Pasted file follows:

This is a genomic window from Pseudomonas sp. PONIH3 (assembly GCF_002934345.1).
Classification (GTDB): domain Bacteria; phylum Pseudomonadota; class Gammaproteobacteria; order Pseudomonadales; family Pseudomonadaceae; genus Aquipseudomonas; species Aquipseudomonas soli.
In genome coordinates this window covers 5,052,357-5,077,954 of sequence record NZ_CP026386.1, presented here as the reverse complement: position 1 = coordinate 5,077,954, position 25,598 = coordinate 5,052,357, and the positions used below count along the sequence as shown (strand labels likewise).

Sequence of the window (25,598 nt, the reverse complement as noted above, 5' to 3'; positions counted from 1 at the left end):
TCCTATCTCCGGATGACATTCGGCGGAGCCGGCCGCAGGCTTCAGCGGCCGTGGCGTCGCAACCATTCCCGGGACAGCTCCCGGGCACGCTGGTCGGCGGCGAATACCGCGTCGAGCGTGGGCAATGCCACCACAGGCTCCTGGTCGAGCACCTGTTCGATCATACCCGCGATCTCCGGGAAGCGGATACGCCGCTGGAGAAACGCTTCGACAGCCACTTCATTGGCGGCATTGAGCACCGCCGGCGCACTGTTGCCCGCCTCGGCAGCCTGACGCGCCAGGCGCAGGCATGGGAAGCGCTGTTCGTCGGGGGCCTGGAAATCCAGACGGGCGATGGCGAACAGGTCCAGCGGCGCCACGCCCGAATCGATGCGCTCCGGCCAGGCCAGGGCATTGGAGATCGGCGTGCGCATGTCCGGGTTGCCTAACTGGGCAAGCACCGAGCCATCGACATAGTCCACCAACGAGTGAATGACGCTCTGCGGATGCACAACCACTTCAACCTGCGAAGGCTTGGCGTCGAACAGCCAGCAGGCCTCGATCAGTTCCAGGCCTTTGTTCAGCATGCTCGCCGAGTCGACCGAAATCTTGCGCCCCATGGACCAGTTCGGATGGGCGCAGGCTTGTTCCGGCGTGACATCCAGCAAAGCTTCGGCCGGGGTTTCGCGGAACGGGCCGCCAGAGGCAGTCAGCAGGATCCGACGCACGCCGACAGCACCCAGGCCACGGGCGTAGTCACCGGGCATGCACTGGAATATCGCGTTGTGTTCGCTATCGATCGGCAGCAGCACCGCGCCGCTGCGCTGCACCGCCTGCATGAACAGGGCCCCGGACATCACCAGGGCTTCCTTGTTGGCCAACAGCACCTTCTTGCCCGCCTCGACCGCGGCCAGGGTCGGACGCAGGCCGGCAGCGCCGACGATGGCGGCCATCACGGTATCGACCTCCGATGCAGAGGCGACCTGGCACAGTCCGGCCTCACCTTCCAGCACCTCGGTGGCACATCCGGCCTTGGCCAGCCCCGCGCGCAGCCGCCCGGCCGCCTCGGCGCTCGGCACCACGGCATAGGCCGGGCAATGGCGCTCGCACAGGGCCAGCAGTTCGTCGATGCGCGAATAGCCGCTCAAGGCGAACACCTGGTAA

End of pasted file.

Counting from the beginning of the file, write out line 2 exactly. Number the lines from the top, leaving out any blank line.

Classification (GTDB): domain Bacteria; phylum Pseudomonadota; class Gammaproteobacteria; order Pseudomonadales; family Pseudomonadaceae; genus Aquipseudomonas; species Aquipseudomonas soli.